I knocked and knocked again. The door opened and Donleavy stood before me in a flannel shirt and sweatpants. He wore glasses on a bright red cord and his face displayed none of the surprise of his greeting.
“How extraordinary,” is what he said and then repeated it in response to my boldly apologetic confirmation that I would trespass to bring him this box of marzipan. He ushered me in to a gloomy sitting room where I sat on an ancient floral sofa and he on a straight back chair.
“It’s simply a miracle that I heard you, you know. For I very rarely come into the front of the house and there’s no hearing the door from the back. I just happened to be in the front rooms. Don’t remember why. Extraordinary really,” he said, knowing that it wasn’t.
Donleavy’s voice is soft and unassuming, his accent more Mid-Atlantic than Commonwealth. He speaks with pre-war Bronx and post-war Trinity on his palate, not Blarney dust. Irish brogue and ribaldry are his written, not spoken tongues. Even on the page, the outbursts of Donleavy’s dialogues are somehow silent—internal shouts at a God who’s a fickle mate.
“Pee pads?” he asked when I told him about a lap dog who deigned not to leave her Greenwich Village apartment for her daily toilet. “Do you mind if I write that down?” “That’s it dear ladies. Smite him. He is a well-known disgusting pervert,” is how Donleavy writes. But he speaks with more serenity and less certainty.
At 80, Donleavy is mostly done with the outrageous behavior and bawdy poetics of his best books. At 80, he is tying up the loose ends of his scattershot youth. He is sorting, in boxes in the many upstairs bedrooms of Levington House, his collected works and correspondence.
For some time we sat in the shuttered room and talked about New York real estate and the story Donleavy is writing about an ill-fated dog in a midtown high rise. “Pee pads?” he inquired when I told him about a certain pampered lap dog who deigned not to leave her Greenwich Village apartment for her daily toilet. “Do you mind if I write that down?”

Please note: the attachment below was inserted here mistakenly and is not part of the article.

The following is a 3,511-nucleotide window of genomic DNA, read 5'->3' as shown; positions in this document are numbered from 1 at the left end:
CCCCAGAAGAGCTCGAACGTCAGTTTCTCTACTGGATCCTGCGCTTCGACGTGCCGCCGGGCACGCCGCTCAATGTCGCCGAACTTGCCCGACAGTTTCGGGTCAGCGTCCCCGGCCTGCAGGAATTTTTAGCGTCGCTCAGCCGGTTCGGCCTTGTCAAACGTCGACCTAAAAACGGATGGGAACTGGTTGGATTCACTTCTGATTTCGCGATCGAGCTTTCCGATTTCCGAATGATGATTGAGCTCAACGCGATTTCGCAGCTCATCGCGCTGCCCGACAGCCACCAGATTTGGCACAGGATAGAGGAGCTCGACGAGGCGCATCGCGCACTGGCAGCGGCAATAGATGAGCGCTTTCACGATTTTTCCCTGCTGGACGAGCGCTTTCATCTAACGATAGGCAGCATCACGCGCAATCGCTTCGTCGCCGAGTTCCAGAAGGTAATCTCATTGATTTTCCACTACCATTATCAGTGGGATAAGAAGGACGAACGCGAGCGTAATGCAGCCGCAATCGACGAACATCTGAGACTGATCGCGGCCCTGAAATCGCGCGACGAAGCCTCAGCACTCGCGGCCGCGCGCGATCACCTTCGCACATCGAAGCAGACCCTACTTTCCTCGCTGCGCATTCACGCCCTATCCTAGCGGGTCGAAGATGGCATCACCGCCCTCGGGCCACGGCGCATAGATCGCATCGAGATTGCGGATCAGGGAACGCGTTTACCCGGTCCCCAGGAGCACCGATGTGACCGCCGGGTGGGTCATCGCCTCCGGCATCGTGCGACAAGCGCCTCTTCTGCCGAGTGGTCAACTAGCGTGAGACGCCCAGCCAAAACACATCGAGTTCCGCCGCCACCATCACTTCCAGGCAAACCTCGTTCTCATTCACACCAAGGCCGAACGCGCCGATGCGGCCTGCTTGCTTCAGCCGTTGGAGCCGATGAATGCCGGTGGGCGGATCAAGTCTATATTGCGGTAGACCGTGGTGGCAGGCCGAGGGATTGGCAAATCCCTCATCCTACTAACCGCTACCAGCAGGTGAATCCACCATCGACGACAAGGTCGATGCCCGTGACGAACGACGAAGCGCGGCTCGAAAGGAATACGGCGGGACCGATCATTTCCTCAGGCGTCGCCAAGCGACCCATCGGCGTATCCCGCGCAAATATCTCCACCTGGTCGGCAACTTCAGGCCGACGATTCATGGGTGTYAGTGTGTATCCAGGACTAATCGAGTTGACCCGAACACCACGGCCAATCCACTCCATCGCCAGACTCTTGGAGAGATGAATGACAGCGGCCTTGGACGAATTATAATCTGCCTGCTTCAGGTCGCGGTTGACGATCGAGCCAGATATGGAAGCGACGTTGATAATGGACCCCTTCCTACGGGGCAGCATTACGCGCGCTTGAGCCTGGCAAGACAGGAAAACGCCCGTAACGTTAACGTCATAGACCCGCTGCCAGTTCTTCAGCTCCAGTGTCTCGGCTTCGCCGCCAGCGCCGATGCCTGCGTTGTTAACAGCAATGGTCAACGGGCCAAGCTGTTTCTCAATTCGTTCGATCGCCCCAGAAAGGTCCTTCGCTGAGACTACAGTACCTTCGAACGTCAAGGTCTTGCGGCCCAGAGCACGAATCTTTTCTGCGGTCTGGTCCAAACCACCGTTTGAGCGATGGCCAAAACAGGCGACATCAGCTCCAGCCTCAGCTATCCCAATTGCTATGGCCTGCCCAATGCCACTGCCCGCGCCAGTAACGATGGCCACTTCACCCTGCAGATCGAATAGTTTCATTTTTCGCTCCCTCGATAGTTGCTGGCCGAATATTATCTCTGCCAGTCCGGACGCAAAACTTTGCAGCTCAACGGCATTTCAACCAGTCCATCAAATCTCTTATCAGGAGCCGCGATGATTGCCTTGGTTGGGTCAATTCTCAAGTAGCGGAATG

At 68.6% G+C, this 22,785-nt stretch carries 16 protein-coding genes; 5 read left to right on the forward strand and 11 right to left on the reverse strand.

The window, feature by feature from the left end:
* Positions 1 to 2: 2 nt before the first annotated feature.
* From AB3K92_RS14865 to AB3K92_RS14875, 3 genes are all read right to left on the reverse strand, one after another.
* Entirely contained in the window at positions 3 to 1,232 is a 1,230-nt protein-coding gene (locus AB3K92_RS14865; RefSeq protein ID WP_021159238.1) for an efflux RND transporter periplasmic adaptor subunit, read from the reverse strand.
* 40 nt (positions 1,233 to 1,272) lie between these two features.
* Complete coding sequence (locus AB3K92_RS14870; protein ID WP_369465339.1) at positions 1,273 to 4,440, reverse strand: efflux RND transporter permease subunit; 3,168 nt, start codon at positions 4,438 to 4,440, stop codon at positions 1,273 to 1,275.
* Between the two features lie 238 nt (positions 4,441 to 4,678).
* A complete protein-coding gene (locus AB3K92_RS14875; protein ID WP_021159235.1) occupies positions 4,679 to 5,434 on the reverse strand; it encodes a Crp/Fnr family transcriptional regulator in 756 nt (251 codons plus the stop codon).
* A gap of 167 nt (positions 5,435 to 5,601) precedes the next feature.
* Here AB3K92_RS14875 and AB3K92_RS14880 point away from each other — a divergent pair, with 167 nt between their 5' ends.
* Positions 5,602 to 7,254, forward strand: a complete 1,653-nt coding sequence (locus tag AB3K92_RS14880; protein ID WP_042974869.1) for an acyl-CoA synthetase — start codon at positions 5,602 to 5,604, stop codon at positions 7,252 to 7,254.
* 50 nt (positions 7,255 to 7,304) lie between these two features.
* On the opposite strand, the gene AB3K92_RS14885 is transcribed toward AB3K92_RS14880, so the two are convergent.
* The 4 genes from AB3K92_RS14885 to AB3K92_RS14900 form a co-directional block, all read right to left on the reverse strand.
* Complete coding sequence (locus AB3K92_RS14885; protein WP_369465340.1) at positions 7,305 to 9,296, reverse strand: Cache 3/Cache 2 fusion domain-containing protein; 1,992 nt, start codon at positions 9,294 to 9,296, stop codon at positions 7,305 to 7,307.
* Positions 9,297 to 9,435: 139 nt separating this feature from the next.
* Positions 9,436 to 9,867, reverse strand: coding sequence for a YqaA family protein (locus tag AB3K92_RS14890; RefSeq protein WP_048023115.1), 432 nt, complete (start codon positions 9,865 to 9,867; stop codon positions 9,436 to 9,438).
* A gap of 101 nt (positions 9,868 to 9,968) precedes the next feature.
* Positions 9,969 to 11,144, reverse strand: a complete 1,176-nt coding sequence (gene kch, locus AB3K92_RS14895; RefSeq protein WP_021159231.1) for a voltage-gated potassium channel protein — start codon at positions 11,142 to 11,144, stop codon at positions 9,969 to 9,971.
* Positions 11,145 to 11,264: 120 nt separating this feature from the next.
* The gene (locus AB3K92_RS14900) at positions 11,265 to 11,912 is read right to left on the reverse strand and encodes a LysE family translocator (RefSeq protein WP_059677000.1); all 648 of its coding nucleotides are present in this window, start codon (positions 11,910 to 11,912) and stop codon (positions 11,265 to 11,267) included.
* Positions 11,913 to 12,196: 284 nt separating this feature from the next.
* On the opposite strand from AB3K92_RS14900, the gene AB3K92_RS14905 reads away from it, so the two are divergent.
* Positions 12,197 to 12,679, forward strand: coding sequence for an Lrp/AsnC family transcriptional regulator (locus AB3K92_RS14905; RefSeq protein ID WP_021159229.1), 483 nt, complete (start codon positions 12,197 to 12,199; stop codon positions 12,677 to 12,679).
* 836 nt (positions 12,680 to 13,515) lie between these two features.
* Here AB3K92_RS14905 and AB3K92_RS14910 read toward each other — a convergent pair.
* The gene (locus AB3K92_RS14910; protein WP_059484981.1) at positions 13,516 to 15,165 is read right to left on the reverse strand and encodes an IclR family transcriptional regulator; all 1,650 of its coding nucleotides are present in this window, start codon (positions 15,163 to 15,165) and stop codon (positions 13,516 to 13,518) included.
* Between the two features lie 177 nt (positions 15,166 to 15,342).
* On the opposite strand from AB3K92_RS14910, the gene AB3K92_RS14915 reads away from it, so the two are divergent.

And he did, leaving the notepad atop one of many piles of newspapers, magazines, and books that anchored the room.
Donleavy says he leaves Levington Park only once a month. He has an assistant in to help with his papers, and a housekeeper whose job is to keep dust at a minimum. He has a daughter in Idaho making pots and a son in New York making money. He is well known for being a hermit, though one too civilized to run visitors off with mad dogs. Or bulls.
Because the owner before Donleavy once hosted James Joyce and because Joyce then wrote Levington into one of his novels, most of the literary pilgrims knocking at his door, says Donleavy modestly, are looking for the ghost of Joyce. Not the aged avatar of Dangerfield.
But he is likely to find himself sought out by interviewers more avid even than my own besotted self in the coming year. Because The Ginger Man, the cult classic that squeezed into the 99th slot in the Modern Library’s Top 100 list and continuously defies theatrical treatment, is to be made into a movie—and Johnny Depp is to play Sebastian Dangerfield.
“There was a young actor there,” Donleavy told me, recounting a table of drinks he shared with “Hollywood gentlemen” on a recent, but rare trip to New York. The actor had laughed uproariously at Donleavy’s tale about the dog in the high-rise. This, combined with the author’s impression that Depp is the sort of man who “could find his way out of a deep remote forest landscape with just a penknife” convinced him that Dangerfield had found his worthy player.
I wondered at Donleavy’s characterization of Depp’s strength. And also why such talents would be important for a character whose more immediate objectives tend to be escaping a narrow alley blocked on one end by angry creditors and on the other by a woman or two scorned and disgraced.
But I didn’t deny that Depp, wide-eyed, antic, and irreverent, will make a fetching Dangerfield with an auburn wash in his hair.
Before I left, Donleavy took me on a short tour of Levington Park. We started with the front drive, where he called out to my husband with the authority of a man who has summoned many a foxhound. Then he showed us the pool in the courtyard that he no longer swims in, his closet full of foxhunting boots, and the mighty iron stove in the kitchen that never goes out. He took us up the east stairway, where watercolors of comical dogs with pronounced bollocks hang on the walls, and down the west stairway, underneath which a large still seemed to be operating. “I have no idea,” he said when I asked what might be brewing there.
I departed, leaving him with the marzipan and many thanks. And also my business card, telling him I would love to hear from him if he decided to take Depp out on a weekend of pub crawls through Dublin as a coaching exercise and wanted me to come along. In a professional capacity.
Though I wonder if he knows I might be the only woman under 35 who would choose an hour with his Dangerfield over Depp’s.
Did that sound dirty?